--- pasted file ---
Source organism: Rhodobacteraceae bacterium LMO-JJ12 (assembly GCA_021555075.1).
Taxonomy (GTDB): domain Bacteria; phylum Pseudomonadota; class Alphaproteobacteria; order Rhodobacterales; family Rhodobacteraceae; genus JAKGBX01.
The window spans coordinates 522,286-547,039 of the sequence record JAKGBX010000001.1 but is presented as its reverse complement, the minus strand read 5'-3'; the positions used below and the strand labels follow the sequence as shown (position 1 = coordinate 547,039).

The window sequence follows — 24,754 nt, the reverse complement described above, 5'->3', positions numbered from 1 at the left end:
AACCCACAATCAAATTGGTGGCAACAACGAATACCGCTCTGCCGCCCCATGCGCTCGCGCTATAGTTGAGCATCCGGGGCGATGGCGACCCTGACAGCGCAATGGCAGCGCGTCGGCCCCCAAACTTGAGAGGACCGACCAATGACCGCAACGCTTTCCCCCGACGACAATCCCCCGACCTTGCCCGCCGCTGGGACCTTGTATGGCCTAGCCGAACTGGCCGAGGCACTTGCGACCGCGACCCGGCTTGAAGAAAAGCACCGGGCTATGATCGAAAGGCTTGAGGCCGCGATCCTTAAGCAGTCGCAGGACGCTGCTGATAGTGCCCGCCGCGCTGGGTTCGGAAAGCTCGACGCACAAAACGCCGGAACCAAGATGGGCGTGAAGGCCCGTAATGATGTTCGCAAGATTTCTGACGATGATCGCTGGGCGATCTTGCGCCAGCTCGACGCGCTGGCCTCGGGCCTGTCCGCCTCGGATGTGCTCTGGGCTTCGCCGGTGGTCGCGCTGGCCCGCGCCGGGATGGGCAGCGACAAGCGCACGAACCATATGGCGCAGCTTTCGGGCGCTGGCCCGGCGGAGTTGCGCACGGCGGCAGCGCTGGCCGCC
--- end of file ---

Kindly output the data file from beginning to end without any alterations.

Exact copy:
Source organism: Rhodobacteraceae bacterium LMO-JJ12 (assembly GCA_021555075.1).
Taxonomy (GTDB): domain Bacteria; phylum Pseudomonadota; class Alphaproteobacteria; order Rhodobacterales; family Rhodobacteraceae; genus JAKGBX01.
The window spans coordinates 522,286-547,039 of the sequence record JAKGBX010000001.1 but is presented as its reverse complement, the minus strand read 5'-3'; the positions used below and the strand labels follow the sequence as shown (position 1 = coordinate 547,039).

The window sequence follows — 24,754 nt, the reverse complement described above, 5'->3', positions numbered from 1 at the left end:
AACCCACAATCAAATTGGTGGCAACAACGAATACCGCTCTGCCGCCCCATGCGCTCGCGCTATAGTTGAGCATCCGGGGCGATGGCGACCCTGACAGCGCAATGGCAGCGCGTCGGCCCCCAAACTTGAGAGGACCGACCAATGACCGCAACGCTTTCCCCCGACGACAATCCCCCGACCTTGCCCGCCGCTGGGACCTTGTATGGCCTAGCCGAACTGGCCGAGGCACTTGCGACCGCGACCCGGCTTGAAGAAAAGCACCGGGCTATGATCGAAAGGCTTGAGGCCGCGATCCTTAAGCAGTCGCAGGACGCTGCTGATAGTGCCCGCCGCGCTGGGTTCGGAAAGCTCGACGCACAAAACGCCGGAACCAAGATGGGCGTGAAGGCCCGTAATGATGTTCGCAAGATTTCTGACGATGATCGCTGGGCGATCTTGCGCCAGCTCGACGCGCTGGCCTCGGGCCTGTCCGCCTCGGATGTGCTCTGGGCTTCGCCGGTGGTCGCGCTGGCCCGCGCCGGGATGGGCAGCGACAAGCGCACGAACCATATGGCGCAGCTTTCGGGCGCTGGCCCGGCGGAGTTGCGCACGGCGGCAGCGCTGGCCGCC